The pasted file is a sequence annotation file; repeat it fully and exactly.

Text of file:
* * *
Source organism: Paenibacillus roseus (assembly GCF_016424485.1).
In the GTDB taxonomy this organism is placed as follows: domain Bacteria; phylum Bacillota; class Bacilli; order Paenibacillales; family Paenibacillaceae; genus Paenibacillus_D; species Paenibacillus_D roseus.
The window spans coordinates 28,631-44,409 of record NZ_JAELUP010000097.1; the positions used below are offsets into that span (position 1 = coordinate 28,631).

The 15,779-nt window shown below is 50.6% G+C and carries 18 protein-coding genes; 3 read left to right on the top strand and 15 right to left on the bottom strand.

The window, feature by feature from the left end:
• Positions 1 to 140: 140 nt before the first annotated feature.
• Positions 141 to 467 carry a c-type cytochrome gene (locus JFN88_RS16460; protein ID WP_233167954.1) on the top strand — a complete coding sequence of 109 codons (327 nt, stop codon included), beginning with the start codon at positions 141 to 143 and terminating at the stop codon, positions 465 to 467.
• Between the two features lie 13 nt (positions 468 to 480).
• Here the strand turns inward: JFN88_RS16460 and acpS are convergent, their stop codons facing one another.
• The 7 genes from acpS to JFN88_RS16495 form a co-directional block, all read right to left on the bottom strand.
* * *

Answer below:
Source organism: Paenibacillus roseus (assembly GCF_016424485.1).
In the GTDB taxonomy this organism is placed as follows: domain Bacteria; phylum Bacillota; class Bacilli; order Paenibacillales; family Paenibacillaceae; genus Paenibacillus_D; species Paenibacillus_D roseus.
The window spans coordinates 28,631-44,409 of record NZ_JAELUP010000097.1; the positions used below are offsets into that span (position 1 = coordinate 28,631).

The 15,779-nt window shown below is 50.6% G+C and carries 18 protein-coding genes; 3 read left to right on the top strand and 15 right to left on the bottom strand.

The window, feature by feature from the left end:
• Positions 1 to 140: 140 nt before the first annotated feature.
• Positions 141 to 467 carry a c-type cytochrome gene (locus JFN88_RS16460; protein ID WP_233167954.1) on the top strand — a complete coding sequence of 109 codons (327 nt, stop codon included), beginning with the start codon at positions 141 to 143 and terminating at the stop codon, positions 465 to 467.
• Between the two features lie 13 nt (positions 468 to 480).
• Here the strand turns inward: JFN88_RS16460 and acpS are convergent, their stop codons facing one another.
• The 7 genes from acpS to JFN88_RS16495 form a co-directional block, all read right to left on the bottom strand.